Child Immunisation

Our nursing team offer a comprehensive baby and pre-school immunisation programme. This is by appointment only on alternate Wednesday mornings. 

Click Here for an up-to-date complete schedule for recommended immunisations.

Parents are sent a letter when their child is due for their next injection. We advise that all children should have the complete course of recommended immunisations. If your child is not immunised, then as well as a risk to themselves, they may pose a risk to other children as they may be a carrier for these diseases.



Adult Immunisations

Pneumococcal Vaccination

Pneumococcus is a bacterium (germ) which can cause pneumonia, meningitis and some other infections. Pneumonia caused by pneumococcus occurs in about 1 in 1000 adults each year. Pneumococcal infection can affect anybody. However, young children, older people and some other groups of people are at increased risk of developing a pneumococcal infection. This vaccination can be given at any time of the year.

Who should be immunised against the pneumococcus?

Three groups of people should be immunised: children, older people and other people ‘at risk’.

All children

Immunisation against pneumococcus became part of the routine childhood immunisation programme in the summer of 2006. The routine schedule consists of three injections which are normally given at age at two months, four months and 13 months.

All older people

All people aged 65 or over should be immunised. This consists of a ‘one-off’ injection.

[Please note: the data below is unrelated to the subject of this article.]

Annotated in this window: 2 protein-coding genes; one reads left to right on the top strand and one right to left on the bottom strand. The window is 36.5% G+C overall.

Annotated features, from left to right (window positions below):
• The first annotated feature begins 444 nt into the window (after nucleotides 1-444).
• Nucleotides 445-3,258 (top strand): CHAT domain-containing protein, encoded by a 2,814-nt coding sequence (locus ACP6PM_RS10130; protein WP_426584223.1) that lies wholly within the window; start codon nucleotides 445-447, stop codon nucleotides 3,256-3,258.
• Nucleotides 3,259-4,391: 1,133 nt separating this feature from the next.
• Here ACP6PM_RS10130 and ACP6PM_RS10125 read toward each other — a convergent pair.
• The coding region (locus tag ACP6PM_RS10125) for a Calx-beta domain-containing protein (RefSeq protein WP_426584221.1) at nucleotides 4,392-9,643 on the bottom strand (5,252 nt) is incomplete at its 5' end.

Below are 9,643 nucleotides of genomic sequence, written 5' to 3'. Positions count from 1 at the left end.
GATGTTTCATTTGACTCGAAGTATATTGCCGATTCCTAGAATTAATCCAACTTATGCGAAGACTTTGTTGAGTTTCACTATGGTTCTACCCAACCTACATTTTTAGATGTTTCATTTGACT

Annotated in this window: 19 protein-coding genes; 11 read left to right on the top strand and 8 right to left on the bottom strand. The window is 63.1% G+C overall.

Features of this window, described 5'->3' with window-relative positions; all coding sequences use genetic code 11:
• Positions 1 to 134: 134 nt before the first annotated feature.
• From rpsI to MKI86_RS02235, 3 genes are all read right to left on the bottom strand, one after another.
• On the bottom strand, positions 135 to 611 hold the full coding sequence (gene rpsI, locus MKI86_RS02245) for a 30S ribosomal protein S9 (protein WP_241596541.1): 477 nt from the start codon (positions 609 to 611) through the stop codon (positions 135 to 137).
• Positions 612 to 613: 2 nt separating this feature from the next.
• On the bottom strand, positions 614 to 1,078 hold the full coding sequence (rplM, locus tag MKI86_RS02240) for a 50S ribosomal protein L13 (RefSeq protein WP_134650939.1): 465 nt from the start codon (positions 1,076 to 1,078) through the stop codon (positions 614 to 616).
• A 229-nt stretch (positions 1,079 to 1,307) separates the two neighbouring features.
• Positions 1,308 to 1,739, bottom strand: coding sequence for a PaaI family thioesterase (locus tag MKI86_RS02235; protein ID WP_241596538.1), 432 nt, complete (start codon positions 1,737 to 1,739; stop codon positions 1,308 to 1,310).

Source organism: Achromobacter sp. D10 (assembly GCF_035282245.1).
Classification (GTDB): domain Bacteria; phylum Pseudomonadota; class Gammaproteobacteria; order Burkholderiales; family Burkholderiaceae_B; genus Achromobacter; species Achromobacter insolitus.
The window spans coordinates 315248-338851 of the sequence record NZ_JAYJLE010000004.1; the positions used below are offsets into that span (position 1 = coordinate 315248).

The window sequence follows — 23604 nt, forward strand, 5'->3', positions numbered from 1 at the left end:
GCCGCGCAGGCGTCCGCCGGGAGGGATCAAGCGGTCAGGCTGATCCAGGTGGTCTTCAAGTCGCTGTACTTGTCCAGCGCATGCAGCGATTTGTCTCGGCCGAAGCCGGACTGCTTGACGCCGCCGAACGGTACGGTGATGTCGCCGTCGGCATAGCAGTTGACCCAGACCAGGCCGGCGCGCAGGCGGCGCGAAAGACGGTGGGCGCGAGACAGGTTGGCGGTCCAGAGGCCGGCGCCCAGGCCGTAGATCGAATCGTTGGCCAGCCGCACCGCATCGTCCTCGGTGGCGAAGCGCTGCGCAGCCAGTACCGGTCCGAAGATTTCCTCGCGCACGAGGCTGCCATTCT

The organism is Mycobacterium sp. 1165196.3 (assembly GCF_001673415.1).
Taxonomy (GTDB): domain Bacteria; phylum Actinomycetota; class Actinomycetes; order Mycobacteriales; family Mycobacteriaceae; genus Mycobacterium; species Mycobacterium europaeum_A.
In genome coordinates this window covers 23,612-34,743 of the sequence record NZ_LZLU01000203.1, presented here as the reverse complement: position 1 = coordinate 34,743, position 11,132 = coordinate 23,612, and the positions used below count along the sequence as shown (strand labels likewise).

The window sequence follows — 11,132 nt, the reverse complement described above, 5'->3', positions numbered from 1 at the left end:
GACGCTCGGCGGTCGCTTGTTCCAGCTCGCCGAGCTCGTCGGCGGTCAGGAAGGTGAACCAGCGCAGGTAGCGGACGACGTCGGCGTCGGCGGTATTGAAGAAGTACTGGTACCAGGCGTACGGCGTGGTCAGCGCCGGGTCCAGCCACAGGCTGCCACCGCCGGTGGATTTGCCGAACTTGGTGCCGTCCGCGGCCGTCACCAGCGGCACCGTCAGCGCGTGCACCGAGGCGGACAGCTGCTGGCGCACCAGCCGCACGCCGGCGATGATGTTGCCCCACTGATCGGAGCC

Other at-risk groups

Any person over the age of two months in an ‘at-risk’ group should be immunised. That is, if you:

•  Do not have a spleen or if your spleen does not work properly.

•  Have a chronic (ongoing) serious lung disease. Examples include chronic bronchitis, emphysema, cystic fibrosis and severe asthma (needing regular steroid inhalers or tablets).

•  Are a child who has previously been admitted to hospital with pneumonia.

•  Have a chronic heart disease. Examples include congenital heart disease, angina, heart failure or if you have ever had a heart attack.

•  Have a serious chronic kidney disease. Examples include nephrotic syndrome, kidney failure or if you have had a kidney transplant.

•  Have a chronic liver disease such as cirrhosis or chronic hepatitis.

•  Have diabetes which requires insulin or tablets to control it.

•  Have a poor immune system. Examples include if you who are receiving chemotherapy or steroid treatment (for more than a month), if you have HIV/AIDS or if you have previously had your spleen removed.

•  Have a cochlear implant.

•  Have a CSF shunt (a shunt to drain the fluid that surrounds the brain).

•  Are a child under five years who has previously had a pneumococcal disease such as pneumococcal meningitis or pneumococcal bacteraemia.


Click here for more information.


Shingles Vaccine

You become eligible for this vaccine on your 70th birthday please click below for further information.  If you feel you are eligible for this vaccine please contact our reception team or visit the surgery for Shingles booklet.

Click here for more information.